Our mission at National Braille Press is to put braille into the hands of blind children and adults to help them live their best lives. The Faces of Braille is a portrait project that tells the story of 10 of these braille readers, ranging from 4 years old to 94 years old, who use braille at home, work, and everywhere in between.
Meet Paul Parravano
Paul Parravano became blind at the age of three due to retinal cancer. His parents taught him braille, and it has made his work and education possible. Parravano is the co-director of Government and Community Relations at the Massachusetts Institute of Technology (MIT). Without braille, he couldn’t take notes or retrieve the information he needs to in order to do his job. Parravano’s local engagement includes scientific communities and disability rights communities, among other causes. An avid braille reader, he has served as a trustee of the National Braille press for almost two decades, and keeps up with the latest technologies for the blind and visually impaired.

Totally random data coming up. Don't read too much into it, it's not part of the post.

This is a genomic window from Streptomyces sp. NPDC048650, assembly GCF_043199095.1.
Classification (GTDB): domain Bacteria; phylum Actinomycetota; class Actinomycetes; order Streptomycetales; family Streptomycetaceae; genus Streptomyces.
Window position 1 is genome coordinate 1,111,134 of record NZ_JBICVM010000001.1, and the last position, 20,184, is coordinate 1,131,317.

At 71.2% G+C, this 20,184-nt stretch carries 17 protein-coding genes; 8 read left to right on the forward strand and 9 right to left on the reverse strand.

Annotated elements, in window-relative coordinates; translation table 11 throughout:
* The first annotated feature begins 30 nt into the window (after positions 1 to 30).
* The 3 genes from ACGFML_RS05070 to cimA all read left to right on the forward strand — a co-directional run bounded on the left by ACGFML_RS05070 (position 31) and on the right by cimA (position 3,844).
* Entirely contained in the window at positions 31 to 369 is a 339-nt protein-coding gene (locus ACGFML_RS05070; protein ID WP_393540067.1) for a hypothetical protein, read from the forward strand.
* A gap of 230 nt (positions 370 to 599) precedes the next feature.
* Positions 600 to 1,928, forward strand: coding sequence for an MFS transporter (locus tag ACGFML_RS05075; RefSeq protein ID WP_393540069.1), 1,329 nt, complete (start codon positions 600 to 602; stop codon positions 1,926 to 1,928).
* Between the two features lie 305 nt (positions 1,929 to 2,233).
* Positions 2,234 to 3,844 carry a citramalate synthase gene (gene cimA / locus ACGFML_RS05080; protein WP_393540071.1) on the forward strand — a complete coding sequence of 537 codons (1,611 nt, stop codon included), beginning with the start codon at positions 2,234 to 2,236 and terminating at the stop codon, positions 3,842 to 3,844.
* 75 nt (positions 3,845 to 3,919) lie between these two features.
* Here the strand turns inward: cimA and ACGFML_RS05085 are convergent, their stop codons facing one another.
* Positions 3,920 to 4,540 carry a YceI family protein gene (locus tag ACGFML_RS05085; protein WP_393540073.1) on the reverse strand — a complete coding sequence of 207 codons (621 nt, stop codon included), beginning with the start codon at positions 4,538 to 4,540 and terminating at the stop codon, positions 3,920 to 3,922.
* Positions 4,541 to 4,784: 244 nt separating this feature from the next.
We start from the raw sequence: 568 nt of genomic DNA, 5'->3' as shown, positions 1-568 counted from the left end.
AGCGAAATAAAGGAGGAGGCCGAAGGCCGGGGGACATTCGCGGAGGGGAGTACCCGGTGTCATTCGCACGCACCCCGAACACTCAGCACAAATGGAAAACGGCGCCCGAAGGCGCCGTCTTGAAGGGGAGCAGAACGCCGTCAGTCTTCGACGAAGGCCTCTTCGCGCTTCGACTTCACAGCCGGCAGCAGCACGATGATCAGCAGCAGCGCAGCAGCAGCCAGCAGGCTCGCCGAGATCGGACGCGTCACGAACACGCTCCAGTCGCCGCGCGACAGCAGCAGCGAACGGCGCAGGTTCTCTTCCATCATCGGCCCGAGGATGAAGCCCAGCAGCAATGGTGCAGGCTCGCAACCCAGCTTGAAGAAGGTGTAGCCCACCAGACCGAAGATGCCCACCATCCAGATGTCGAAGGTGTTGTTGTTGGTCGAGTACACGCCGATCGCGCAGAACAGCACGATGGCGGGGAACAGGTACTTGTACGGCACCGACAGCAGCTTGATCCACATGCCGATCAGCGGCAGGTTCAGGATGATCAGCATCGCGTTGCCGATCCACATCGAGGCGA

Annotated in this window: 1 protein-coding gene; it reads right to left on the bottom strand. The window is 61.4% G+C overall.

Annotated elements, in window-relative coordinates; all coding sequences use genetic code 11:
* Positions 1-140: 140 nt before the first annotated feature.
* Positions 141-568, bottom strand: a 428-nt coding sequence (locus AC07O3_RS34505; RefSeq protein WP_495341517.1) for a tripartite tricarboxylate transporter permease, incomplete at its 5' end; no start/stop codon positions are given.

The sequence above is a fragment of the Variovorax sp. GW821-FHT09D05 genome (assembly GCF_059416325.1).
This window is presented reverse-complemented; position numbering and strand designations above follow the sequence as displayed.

“In my view, there is no substitute for braille, when maintaining a busy hectic calendar, or quickly and accurately accessing key pieces of data that I might need throughout the day. Whether for work, pleasure or family life, keeping braille close to me is critical for maximum independence and freedom.”
With the right tools, anything is possible. Give the gift of braille literacy to put blind children on the path to literacy and give them the tools they need to live their most successful lives.
Come back next week to meet a new Face of Braille!
Thank you so much to all of our participants for sharing your braille story! A special thank you to Roger Pellisier, who donated his photographic talent and creative direction to the project. It wouldn't have been possible without you all!